Randomized trial of continuous positive airways pressure to prevent reventilation in preterm infants
ABSTRACT A prospective randomized controlled trial was performed comparing the use of a short period (24 hr) of postextubation nasal continuous positive airways pressure (CPAP) with direct extubation into headbox oxygen on the outcome of the need for reintubation within 7 days of initial extubation. Infants at less than 32 weeks of gestation who had received mechanical ventilation in the first 28 postnatal days and were being extubated for the first time were recruited. Ninety-seven babies were entered into the study (48 CPAP and 49 headbox oxygen). Twenty-four (49%) babies in the headbox group were reventilated within a week, compared to 16 (33%) in the CPAP group (P=0.17). By 14 days after initial extubation, 25 babies (51%) in the headbox group and 23 (48%) in the CPAP group required reventilation (P=0.9). There was a trend toward babies in the CPAP group requiring fewer reintubations (median, 2; range, 1-6) compared to those in the headbox group (median, 3; range, 1-7) (P=0.063). There was no significant difference between groups with respect to total number of days of ventilation (headbox median, 4; range, 1-24; CPAP median, 2; range, 1-20). In conclusion, this study showed that a short period of nasal CPAP is not associated with a reduction in reventilation.
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ABSTRACT: Mechanical ventilation is associated with significant short- and long-term morbidity in small preterm infants. Continuous positive airway pressure applied through nasal prongs is an effective, less-invasive method to improve gas exchange and reduce apnea in these infants. A large number of studies have evaluated the possibility of reducing the need or duration of mechanical ventilation by early use of nasal continuous positive airway pressure shortly after birth and by applying it after extubation. Although results of these trials have not been consistent, most of the evidence suggests that nasal continuous positive airway pressure is a viable alternative to mechanical ventilation in many preterm infants and that its use after extubation contributes to maintain better lung function and reduces apnea. Despite this, there is no evidence that these beneficial short-term effects translate into lower rates of long-term morbidity such as bronchopulmonary dysplasia and neurologic sequelae or mortality rates.Journal of Perinatology 06/2006; 26 Suppl 1:S33-7; discussion S43-5. DOI:10.1038/sj.jp.7211471 · 2.35 Impact Factor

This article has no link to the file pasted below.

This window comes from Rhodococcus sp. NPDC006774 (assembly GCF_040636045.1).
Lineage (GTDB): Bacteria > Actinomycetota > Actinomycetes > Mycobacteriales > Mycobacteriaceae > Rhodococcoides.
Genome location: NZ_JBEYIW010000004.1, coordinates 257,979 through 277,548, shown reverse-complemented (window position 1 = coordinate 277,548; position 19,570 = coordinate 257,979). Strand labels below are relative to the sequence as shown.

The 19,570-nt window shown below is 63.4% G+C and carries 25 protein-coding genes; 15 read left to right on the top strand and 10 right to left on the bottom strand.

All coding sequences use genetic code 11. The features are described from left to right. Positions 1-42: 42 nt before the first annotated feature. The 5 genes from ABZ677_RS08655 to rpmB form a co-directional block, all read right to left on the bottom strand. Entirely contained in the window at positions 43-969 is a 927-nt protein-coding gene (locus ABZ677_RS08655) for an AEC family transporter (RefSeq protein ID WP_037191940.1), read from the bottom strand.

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ABSTRACT: The use of mechanical ventilation for the treatment of respiratory distress syndrome (RDS) in low birth weight infants may cause barotrauma, volutrauma, and chronic lung disease. Different continuous positive airway pressure (CPAP) delivery systems exist, each with its own practical and clinical advantages and disadvantages. CPAP can be used as either a primary or an adjunctive respiratory support for RDS. Research demonstrates that CPAP decreases the incidence of respiratory failure after extubation. Clinical trials indicate that the optimal management of neonatal RDS consists of early surfactant treatment followed quickly by extubation and stabilization on CPAP. Early surfactant treatment combined with CPAP reduces the need for mechanical ventilation, compared to later surfactant treatment. Evidence suggests a synergistic effect between early surfactant administration and rapid extubation to nasal CPAP.07/2006; 11(3):145-52. DOI:10.5863/1551-6776-11.3.145
Article: CPAP review[Show abstract] [Hide abstract]
ABSTRACT: Continuous positive airway pressure (CPAP) is widely used in neonatal units both as a primary mode of respiratory support and following extubation from mechanical ventilation. In this review, the evidence for CPAP use particularly in prematurely born infants is considered. Studies comparing methods of CPAP generation have yielded conflicting results, but meta-analysis of randomised trials has demonstrated that delivering CPAP via short nasal prongs is most effective in preventing re-intubation. At present, there is insufficient evidence to establish the safety or efficacy of high flow nasal cannulae for prematurely born infants. Observational studies highlighted that early CPAP use rather than intubation and ventilation was associated with a lower incidence of bronchopulmonary dysplasia (BPD), but this has not been confirmed in three large randomised trials. Meta-analysis of the results of randomised trials has demonstrated that use of CPAP reduces extubation failure, particularly if a CPAP level of 5 cm H2O or more is used. Nasal injury can occur and is related to the length of time CPAP is used; weaning CPAP by pressure rather than by "time-cycling" reduces the weaning time and may reduce BPD. In conclusion, further studies are required to identify the optimum mode of CPAP generation and it is important that prematurely born infants are weaned from CPAP as soon as possible.European Journal of Pediatrics 12/2011; 171(10):1441-8. DOI:10.1007/s00431-011-1648-6 · 1.98 Impact Factor